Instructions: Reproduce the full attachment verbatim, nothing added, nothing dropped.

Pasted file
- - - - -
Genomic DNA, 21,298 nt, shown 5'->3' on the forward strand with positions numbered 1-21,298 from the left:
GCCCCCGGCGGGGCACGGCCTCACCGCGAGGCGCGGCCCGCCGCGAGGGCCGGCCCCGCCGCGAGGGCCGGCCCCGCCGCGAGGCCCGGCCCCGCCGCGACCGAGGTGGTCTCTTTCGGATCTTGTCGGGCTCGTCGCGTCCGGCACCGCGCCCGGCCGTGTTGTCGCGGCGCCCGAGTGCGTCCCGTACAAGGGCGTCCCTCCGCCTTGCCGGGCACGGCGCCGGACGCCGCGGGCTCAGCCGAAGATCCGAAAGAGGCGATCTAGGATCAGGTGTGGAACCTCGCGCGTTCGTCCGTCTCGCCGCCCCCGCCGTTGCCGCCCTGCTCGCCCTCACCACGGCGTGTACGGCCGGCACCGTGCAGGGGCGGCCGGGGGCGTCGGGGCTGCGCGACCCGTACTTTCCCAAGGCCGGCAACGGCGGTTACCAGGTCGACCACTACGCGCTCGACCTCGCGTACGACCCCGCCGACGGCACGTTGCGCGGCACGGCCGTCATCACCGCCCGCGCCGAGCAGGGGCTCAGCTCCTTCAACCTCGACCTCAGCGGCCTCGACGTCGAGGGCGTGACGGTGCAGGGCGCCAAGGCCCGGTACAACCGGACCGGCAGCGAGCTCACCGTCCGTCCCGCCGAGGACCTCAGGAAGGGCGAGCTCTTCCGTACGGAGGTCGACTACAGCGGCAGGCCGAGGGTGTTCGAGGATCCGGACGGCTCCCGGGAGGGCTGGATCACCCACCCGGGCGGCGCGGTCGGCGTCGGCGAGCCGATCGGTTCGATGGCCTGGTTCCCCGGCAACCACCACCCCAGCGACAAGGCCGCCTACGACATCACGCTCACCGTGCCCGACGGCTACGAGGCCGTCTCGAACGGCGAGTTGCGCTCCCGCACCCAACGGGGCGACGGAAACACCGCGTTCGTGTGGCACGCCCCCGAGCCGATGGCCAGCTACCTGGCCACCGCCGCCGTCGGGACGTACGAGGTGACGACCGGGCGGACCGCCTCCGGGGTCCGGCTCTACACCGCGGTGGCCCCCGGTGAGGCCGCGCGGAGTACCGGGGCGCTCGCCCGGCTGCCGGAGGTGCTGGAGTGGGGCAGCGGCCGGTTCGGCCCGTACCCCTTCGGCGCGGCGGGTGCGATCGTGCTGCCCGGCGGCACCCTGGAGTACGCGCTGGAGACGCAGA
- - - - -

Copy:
Genomic DNA, 21,298 nt, shown 5'->3' on the forward strand with positions numbered 1-21,298 from the left:
GCCCCCGGCGGGGCACGGCCTCACCGCGAGGCGCGGCCCGCCGCGAGGGCCGGCCCCGCCGCGAGGGCCGGCCCCGCCGCGAGGCCCGGCCCCGCCGCGACCGAGGTGGTCTCTTTCGGATCTTGTCGGGCTCGTCGCGTCCGGCACCGCGCCCGGCCGTGTTGTCGCGGCGCCCGAGTGCGTCCCGTACAAGGGCGTCCCTCCGCCTTGCCGGGCACGGCGCCGGACGCCGCGGGCTCAGCCGAAGATCCGAAAGAGGCGATCTAGGATCAGGTGTGGAACCTCGCGCGTTCGTCCGTCTCGCCGCCCCCGCCGTTGCCGCCCTGCTCGCCCTCACCACGGCGTGTACGGCCGGCACCGTGCAGGGGCGGCCGGGGGCGTCGGGGCTGCGCGACCCGTACTTTCCCAAGGCCGGCAACGGCGGTTACCAGGTCGACCACTACGCGCTCGACCTCGCGTACGACCCCGCCGACGGCACGTTGCGCGGCACGGCCGTCATCACCGCCCGCGCCGAGCAGGGGCTCAGCTCCTTCAACCTCGACCTCAGCGGCCTCGACGTCGAGGGCGTGACGGTGCAGGGCGCCAAGGCCCGGTACAACCGGACCGGCAGCGAGCTCACCGTCCGTCCCGCCGAGGACCTCAGGAAGGGCGAGCTCTTCCGTACGGAGGTCGACTACAGCGGCAGGCCGAGGGTGTTCGAGGATCCGGACGGCTCCCGGGAGGGCTGGATCACCCACCCGGGCGGCGCGGTCGGCGTCGGCGAGCCGATCGGTTCGATGGCCTGGTTCCCCGGCAACCACCACCCCAGCGACAAGGCCGCCTACGACATCACGCTCACCGTGCCCGACGGCTACGAGGCCGTCTCGAACGGCGAGTTGCGCTCCCGCACCCAACGGGGCGACGGAAACACCGCGTTCGTGTGGCACGCCCCCGAGCCGATGGCCAGCTACCTGGCCACCGCCGCCGTCGGGACGTACGAGGTGACGACCGGGCGGACCGCCTCCGGGGTCCGGCTCTACACCGCGGTGGCCCCCGGTGAGGCCGCGCGGAGTACCGGGGCGCTCGCCCGGCTGCCGGAGGTGCTGGAGTGGGGCAGCGGCCGGTTCGGCCCGTACCCCTTCGGCGCGGCGGGTGCGATCGTGCTGCCCGGCGGCACCCTGGAGTACGCGCTGGAGACGCAGA